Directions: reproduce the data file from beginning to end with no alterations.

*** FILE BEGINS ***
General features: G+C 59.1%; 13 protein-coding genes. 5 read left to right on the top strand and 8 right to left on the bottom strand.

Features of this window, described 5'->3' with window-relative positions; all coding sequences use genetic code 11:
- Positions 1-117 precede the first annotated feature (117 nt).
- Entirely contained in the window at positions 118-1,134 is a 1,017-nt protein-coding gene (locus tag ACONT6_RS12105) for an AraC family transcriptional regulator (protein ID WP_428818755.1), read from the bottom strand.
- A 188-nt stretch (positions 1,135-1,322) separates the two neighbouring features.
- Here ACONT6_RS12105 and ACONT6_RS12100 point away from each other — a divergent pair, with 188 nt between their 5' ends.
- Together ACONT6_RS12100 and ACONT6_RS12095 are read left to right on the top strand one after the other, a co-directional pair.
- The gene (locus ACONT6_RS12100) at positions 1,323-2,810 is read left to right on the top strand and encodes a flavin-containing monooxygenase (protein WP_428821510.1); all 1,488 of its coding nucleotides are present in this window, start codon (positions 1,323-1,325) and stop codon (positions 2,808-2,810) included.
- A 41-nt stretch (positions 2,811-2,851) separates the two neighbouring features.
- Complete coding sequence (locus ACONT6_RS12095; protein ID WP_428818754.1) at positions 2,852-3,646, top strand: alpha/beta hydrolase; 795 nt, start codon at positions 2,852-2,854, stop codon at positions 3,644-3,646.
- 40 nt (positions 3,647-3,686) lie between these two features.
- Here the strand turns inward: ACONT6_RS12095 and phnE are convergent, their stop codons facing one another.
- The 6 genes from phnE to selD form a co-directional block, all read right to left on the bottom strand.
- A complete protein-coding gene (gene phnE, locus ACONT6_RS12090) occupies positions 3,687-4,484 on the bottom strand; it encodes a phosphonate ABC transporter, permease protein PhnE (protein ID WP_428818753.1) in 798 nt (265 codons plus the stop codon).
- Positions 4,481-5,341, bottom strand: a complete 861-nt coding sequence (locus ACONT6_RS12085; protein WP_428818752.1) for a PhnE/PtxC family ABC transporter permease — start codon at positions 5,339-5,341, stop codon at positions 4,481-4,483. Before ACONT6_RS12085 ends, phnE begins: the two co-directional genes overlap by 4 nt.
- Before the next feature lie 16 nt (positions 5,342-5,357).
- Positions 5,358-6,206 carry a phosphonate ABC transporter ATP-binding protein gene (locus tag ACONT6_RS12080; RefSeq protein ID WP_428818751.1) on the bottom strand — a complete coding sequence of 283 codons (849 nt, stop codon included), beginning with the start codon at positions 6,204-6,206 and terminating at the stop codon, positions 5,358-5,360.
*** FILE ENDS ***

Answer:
General features: G+C 59.1%; 13 protein-coding genes. 5 read left to right on the top strand and 8 right to left on the bottom strand.

Features of this window, described 5'->3' with window-relative positions; all coding sequences use genetic code 11:
- Positions 1-117 precede the first annotated feature (117 nt).
- Entirely contained in the window at positions 118-1,134 is a 1,017-nt protein-coding gene (locus tag ACONT6_RS12105) for an AraC family transcriptional regulator (protein ID WP_428818755.1), read from the bottom strand.
- A 188-nt stretch (positions 1,135-1,322) separates the two neighbouring features.
- Here ACONT6_RS12105 and ACONT6_RS12100 point away from each other — a divergent pair, with 188 nt between their 5' ends.
- Together ACONT6_RS12100 and ACONT6_RS12095 are read left to right on the top strand one after the other, a co-directional pair.
- The gene (locus ACONT6_RS12100) at positions 1,323-2,810 is read left to right on the top strand and encodes a flavin-containing monooxygenase (protein WP_428821510.1); all 1,488 of its coding nucleotides are present in this window, start codon (positions 1,323-1,325) and stop codon (positions 2,808-2,810) included.
- A 41-nt stretch (positions 2,811-2,851) separates the two neighbouring features.
- Complete coding sequence (locus ACONT6_RS12095; protein ID WP_428818754.1) at positions 2,852-3,646, top strand: alpha/beta hydrolase; 795 nt, start codon at positions 2,852-2,854, stop codon at positions 3,644-3,646.
- 40 nt (positions 3,647-3,686) lie between these two features.
- Here the strand turns inward: ACONT6_RS12095 and phnE are convergent, their stop codons facing one another.
- The 6 genes from phnE to selD form a co-directional block, all read right to left on the bottom strand.
- A complete protein-coding gene (gene phnE, locus ACONT6_RS12090) occupies positions 3,687-4,484 on the bottom strand; it encodes a phosphonate ABC transporter, permease protein PhnE (protein ID WP_428818753.1) in 798 nt (265 codons plus the stop codon).
- Positions 4,481-5,341, bottom strand: a complete 861-nt coding sequence (locus ACONT6_RS12085; protein WP_428818752.1) for a PhnE/PtxC family ABC transporter permease — start codon at positions 5,339-5,341, stop codon at positions 4,481-4,483. Before ACONT6_RS12085 ends, phnE begins: the two co-directional genes overlap by 4 nt.
- Before the next feature lie 16 nt (positions 5,342-5,357).
- Positions 5,358-6,206 carry a phosphonate ABC transporter ATP-binding protein gene (locus tag ACONT6_RS12080; RefSeq protein ID WP_428818751.1) on the bottom strand — a complete coding sequence of 283 codons (849 nt, stop codon included), beginning with the start codon at positions 6,204-6,206 and terminating at the stop codon, positions 5,358-5,360.